We’re now being told that her challenge to Jeremy Corbyn for the Labour Party leadership will be launched on Monday, a week and a half after we were originally told it would.
We are told that this is because talks between the unions, the Labour leadership and the PLP mutineers have collapsed, but it is clear that Mr Corbyn’s opponents have walked away from the process because they weren’t going to have their way.
Now their only hope of usurping Mr Corbyn’s leadership rests with challengers like Ms Eagle.
One presumes she has been waiting for coup-supporting colleagues to whip up a rush of new members to support her, in the face of the overwhelming majority who want Mr Corbyn to continue in the role. Yesterday’s man Neil Kinnock has certainly been trying.
One aspect of this that should certainly rile Corbyn supporters is the language being used by his opponents.
Bear in mind that these are underhand and treacherous creatures who plotted against their democratically-elected leader for months and still could not launch a challenge against him in the generally-accepted way at the end of it.
First they tried to shame him into resigning with a fake claim that he had failed to attract votes for ‘Remain’ in the EU referendum campaign (in fact it has been shown that he won more votes for that side than any other party leader, and it was a failure of Conservative leader David Cameron that resulted in the victory for the ‘Leave’ camp).
Then they held a series of staged resignations from the Shadow Cabinet and support roles, then they held an unconstitutional vote of ‘no confidence’ in him that was rushed because they didn’t want their Corbyn-supporting constituency parties to have the chance to order them not to carry it out.
Then there was a series of stories that attempted to disparage Mr Corbyn in the eyes of the membership by making him look either incompetent, or cowardly, or racist – all of which have turned out to be lies.
Now it seems Corbyn-supporting members themselves are being targeted.
So you see, the people supporting Angela Eagle are not very nice. This Writer certainly does not consider them to be MP material and I doubt many other Labour members would want to be represented by them in the future either.
But the Guardian article quoted below has deputy leader Tom Watson stating that he feels “regret and profound sadness” that Jeremy Corbyn is determined to honour party members’ faith in him.
Interestingly, Mr Watson also said: “The Labour party was founded with the explicit aim of pursuing the parliamentary path to socialism.” He should be made to explain how it is possible to describe his mutinous MP colleagues as socialist, since they seem unable to display even the slightest tendency towards that philosophy.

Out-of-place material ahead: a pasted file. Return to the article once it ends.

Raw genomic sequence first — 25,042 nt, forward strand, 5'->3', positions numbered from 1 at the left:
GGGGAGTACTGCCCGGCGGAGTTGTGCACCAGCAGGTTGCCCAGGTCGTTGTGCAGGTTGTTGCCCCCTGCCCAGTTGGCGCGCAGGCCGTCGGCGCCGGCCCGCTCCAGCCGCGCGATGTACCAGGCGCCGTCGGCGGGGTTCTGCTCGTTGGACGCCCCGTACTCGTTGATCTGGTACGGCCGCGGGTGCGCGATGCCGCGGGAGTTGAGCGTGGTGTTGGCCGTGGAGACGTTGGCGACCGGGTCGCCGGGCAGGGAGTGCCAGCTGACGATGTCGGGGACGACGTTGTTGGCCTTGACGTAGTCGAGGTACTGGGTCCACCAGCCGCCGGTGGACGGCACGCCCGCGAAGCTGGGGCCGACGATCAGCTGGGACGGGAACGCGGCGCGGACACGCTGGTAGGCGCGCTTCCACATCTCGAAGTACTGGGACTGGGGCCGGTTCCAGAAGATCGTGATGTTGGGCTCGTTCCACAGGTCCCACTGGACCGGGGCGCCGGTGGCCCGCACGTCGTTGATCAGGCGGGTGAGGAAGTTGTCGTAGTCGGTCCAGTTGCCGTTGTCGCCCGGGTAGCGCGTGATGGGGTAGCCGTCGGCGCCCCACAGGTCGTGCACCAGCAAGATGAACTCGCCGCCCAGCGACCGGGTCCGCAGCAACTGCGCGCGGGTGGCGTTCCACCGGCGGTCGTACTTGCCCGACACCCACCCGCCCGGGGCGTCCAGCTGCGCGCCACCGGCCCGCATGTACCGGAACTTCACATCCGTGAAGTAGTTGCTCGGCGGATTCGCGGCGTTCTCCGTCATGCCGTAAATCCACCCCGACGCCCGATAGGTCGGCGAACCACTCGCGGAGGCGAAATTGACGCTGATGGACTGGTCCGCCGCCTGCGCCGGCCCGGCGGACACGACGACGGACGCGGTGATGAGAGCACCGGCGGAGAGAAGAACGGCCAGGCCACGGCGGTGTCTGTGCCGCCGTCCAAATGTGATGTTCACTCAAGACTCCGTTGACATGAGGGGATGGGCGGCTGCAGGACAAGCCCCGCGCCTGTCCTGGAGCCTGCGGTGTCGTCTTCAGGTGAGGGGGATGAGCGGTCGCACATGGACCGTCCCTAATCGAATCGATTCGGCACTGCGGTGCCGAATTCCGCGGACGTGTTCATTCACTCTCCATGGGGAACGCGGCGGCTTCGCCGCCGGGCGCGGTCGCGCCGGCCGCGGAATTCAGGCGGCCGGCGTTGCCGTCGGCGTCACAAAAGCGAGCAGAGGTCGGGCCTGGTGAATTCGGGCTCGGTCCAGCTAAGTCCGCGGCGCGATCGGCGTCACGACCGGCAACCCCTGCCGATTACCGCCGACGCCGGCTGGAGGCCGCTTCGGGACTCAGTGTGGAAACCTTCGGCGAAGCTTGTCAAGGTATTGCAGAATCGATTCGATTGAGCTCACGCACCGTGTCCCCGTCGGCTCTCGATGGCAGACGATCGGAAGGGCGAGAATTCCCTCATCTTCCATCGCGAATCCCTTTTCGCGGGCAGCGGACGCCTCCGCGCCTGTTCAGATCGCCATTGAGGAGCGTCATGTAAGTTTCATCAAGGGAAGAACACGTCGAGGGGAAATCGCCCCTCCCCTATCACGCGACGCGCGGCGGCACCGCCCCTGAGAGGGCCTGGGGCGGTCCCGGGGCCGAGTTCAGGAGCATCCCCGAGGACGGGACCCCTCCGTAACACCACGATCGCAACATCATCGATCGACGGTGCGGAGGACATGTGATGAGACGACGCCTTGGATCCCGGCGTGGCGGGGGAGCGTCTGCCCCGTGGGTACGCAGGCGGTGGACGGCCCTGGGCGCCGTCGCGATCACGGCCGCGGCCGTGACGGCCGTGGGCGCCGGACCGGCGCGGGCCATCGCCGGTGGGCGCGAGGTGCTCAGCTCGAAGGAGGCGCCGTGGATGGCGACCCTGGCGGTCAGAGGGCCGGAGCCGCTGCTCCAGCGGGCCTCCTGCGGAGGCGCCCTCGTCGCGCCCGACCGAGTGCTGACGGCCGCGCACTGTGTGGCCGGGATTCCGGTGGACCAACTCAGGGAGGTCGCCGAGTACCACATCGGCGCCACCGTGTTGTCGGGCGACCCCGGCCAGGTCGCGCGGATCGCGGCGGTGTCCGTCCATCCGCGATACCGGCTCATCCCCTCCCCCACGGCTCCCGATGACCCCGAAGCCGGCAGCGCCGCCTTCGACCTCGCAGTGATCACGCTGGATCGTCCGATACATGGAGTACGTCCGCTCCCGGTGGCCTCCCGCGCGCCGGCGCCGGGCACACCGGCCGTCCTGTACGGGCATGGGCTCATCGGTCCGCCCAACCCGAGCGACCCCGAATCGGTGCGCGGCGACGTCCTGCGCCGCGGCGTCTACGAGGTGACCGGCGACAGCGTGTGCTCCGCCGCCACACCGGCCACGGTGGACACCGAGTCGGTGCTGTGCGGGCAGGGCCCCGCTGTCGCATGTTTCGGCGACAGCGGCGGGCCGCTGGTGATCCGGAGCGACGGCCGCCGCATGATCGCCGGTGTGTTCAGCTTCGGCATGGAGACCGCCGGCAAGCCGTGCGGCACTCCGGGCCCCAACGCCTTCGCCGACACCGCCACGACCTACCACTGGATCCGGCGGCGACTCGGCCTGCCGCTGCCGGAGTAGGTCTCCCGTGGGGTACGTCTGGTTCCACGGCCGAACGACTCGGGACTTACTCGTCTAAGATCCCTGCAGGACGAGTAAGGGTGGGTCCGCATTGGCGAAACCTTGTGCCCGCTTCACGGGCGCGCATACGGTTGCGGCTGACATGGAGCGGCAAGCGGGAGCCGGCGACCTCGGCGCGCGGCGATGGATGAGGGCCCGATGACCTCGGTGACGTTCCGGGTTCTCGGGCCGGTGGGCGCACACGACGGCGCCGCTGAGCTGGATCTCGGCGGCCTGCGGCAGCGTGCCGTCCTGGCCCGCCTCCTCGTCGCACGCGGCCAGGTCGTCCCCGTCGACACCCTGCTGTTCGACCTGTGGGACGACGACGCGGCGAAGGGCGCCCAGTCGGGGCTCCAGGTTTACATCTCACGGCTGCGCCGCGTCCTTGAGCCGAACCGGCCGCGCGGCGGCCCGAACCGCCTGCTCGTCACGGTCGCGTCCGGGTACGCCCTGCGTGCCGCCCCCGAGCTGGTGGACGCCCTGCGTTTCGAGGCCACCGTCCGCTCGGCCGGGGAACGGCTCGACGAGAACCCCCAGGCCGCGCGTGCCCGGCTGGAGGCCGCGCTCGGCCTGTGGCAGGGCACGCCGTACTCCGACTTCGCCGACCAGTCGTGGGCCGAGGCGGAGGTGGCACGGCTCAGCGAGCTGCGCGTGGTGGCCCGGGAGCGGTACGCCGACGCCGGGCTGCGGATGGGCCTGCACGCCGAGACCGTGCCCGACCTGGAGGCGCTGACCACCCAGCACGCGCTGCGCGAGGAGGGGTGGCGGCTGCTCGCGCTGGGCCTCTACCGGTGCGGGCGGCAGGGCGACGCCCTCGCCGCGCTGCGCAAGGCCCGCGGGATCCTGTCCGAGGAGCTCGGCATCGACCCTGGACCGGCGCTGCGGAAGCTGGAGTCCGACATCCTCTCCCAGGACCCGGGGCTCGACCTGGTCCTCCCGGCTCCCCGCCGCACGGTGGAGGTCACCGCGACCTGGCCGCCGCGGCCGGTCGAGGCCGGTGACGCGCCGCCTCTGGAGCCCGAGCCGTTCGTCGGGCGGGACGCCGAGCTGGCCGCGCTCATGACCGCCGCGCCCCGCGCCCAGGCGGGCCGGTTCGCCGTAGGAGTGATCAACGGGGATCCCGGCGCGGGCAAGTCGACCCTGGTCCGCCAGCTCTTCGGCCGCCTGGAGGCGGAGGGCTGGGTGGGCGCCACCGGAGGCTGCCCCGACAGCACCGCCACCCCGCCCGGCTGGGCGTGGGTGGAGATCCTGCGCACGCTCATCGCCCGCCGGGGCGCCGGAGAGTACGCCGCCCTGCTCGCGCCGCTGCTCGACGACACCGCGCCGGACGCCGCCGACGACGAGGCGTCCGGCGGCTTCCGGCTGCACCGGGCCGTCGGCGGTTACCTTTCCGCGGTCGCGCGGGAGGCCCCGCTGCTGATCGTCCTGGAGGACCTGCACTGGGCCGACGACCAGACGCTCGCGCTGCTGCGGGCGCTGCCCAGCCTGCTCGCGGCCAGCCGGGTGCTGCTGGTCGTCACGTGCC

A spokesperson for Mr Corbyn has said: “Jeremy regards the talks with trade union leaders as a vehicle to bring people together, and it is disappointing that some have walked away from them.
“Jeremy is committed to fulfilling all his responsibilities as democratically elected leader and will not betray the hundreds of thousands of people who elected him for a different direction for the Labour party and a different kind of politics.”
The rebellion against Mr Corbyn was originally described as the ‘Chicken Coup’ because almost all the participants seemed afraid to admit they were part of it.
Now it is over. It has been over for a week or more but some of the Labour turncoats are still trying to push it.
It is now a zombie coup. Or, more accurately, since there is still a large element of cowardice there…
A zombie chicken coup.
Angela Eagle is to announce a formal challenge against Jeremy Corbyn for the leadership of the Labour party on Monday, after deputy leader Tom Watson announced that union-backed peace talks over a compromise had collapsed.
Watson claimed in a statement that Corbyn had torpedoed any hope of talks progressing by publicly declaring his intention to stay on as leader “come what may”.
In a statement released on Saturday morning, Watson said that with “regret and profound sadness” he had concluded that there was “little to be achieved” in continuing discussions between the unions, who are largely backing Corbyn, and key members of the parliamentary party, including chief whip Rosie Winterton and parliamentary party chair John Cryer.
It is understood that Watson has been privately asking the two key contenders for the leadership, Angela Eagle and Owen Smith, to hold back from launching their campaigns to allow further time for an agreement with Corbyn to be made.
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